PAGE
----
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Alicia Keys - The Diary of Alicia Keys Vinyl LP

Legacy

Regular price $31.00

Unit price per 

Album Facts

Alicia Keys - The Diary of Alicia Keys Vinyl LP

Whether it's the vocals, the keys, or both,this is necessary listening

Price $31.00
Format 2xLP
Label Legacy
UPC 828765571210
Color Black
Year 2003
Condition
Media condition
New/Mint
Sleeve condition
New/Mint

Album Facts

Whether it's the vocals, the keys, or both,this is necessary listening

Price $31.00
Format 2xLP
Label Legacy
UPC 828765571210
Color Black
Year 2003
Condition
Media condition
New/Mint
Sleeve condition
New/Mint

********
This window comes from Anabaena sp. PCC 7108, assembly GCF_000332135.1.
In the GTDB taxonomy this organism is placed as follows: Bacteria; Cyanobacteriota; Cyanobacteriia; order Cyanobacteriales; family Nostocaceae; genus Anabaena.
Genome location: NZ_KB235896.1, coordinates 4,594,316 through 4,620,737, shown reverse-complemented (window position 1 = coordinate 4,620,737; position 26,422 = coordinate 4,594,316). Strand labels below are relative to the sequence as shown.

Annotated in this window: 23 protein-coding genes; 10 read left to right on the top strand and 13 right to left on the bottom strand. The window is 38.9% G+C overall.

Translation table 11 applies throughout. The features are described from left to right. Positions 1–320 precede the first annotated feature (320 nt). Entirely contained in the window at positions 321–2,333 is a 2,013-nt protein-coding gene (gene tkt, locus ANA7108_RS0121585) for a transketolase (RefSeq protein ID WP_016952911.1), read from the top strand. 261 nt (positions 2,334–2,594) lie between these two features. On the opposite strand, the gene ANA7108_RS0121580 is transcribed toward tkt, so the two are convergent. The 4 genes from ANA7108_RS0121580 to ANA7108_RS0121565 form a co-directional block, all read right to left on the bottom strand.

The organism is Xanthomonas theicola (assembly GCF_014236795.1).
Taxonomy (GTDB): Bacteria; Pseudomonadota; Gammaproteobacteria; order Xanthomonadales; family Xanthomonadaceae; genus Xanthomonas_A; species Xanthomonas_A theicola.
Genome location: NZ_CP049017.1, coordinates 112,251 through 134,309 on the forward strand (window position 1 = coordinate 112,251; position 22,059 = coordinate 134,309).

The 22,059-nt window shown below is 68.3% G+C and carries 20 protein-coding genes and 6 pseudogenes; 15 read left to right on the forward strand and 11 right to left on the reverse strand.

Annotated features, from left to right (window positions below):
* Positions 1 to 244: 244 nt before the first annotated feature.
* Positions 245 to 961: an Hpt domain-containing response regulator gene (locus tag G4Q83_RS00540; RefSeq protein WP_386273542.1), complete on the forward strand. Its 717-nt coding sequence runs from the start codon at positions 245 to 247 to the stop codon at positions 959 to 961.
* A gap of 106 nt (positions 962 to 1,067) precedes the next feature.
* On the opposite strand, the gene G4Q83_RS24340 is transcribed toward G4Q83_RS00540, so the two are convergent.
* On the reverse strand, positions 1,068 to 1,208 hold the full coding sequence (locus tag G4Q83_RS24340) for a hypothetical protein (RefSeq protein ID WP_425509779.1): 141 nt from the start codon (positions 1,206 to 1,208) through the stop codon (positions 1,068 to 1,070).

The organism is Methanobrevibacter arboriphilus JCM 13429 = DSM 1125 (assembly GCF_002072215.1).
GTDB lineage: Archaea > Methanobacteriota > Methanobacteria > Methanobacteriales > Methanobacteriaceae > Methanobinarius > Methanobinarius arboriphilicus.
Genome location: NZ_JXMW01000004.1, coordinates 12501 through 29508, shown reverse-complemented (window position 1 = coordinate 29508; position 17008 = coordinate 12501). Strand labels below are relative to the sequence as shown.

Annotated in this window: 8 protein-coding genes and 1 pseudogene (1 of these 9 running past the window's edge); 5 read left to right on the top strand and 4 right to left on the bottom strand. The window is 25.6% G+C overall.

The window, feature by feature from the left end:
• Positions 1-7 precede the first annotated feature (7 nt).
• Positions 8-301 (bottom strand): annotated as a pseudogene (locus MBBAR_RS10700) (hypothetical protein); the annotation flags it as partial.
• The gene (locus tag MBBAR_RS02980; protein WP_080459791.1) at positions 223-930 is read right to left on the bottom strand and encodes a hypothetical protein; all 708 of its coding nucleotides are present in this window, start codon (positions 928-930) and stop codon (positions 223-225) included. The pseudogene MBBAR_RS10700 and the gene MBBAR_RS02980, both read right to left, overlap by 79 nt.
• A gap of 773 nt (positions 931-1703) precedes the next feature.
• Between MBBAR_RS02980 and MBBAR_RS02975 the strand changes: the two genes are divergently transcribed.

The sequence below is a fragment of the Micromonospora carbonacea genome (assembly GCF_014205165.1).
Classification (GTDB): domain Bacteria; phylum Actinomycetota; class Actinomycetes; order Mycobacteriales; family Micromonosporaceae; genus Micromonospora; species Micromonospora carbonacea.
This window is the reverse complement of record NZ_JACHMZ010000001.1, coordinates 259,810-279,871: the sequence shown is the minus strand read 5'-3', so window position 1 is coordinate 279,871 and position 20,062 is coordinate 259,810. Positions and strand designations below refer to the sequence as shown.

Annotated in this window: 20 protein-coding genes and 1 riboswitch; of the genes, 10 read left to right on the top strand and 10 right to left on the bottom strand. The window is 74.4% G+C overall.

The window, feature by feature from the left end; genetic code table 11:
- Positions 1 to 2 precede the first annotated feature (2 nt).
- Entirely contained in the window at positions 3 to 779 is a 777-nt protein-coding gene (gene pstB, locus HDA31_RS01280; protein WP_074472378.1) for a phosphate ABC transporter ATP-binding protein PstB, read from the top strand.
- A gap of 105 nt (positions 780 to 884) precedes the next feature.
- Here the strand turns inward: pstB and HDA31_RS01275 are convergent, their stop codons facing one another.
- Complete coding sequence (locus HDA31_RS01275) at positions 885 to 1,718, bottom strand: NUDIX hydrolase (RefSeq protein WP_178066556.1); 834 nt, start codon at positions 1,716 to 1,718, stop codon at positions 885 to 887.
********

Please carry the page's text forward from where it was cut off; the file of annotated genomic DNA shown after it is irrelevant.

Since Alicia Keys' 2001 debut album, Songs in A Minor, was ever so slightly overpraised, expectations for her second album, 2003's The Diary of Alicia Keys, were ever so slightly too high. Songs in A Minor not only kicked off a wave of ambitious new neo-soul songsters, it fit neatly into the movement of ambitious yet classicist new female singer/songwriters that ranged from the worldbeat-inflected pop of Nelly Furtado to the jazzy Norah Jones, whose success may not have been possible if Keys hadn't laid the groundwork with such soulful work as her hit "Fallin'." Such success at such a young age, even if deserved, can be too much too soon, since young songwriters showered with praise and riches may find it hard to see the world outside of their own cocoon. The very title of The Diary of Alicia Keys -- at once disarmingly simple and self-important -- suggests that Keys, like Furtado, took her stardom a little too seriously and felt compelled to present her worldview unfiltered, dispensing with artistic ambiguities and leaving each song as a portrait of Alicia Keys, the woman as a young artist. As she somewhat bafflingly says in her liner notes, "these songs are like my daily entrees," which likely means that these were indeed intended to play like unedited entries in a journal, a goal that she's fulfilled quite successfully, even if it does mean that the album often plays as a diary, leaving listeners in the role of observers instead of seeing themselves in the songs. This was a problem on Furtado's nearly simultaneously released Folklore, but Keys trumps her peer in one key way -- musically, this is a seamless piece of work, a sultry slow groove that emphasizes her breathy, seductive voice and lush soulfulness. Tonally, this is ideal late-night romantic music, even when the tempos are kicked up a notch as on the blaxploitation-fueled "Heartburn," yet beneath that sensuous surface there is some crafty, complex musicality, particularly in how Keys blurs lines between classic soul, modern rhythms, jazz, pop melodies, and singer/songwriter sensibility.

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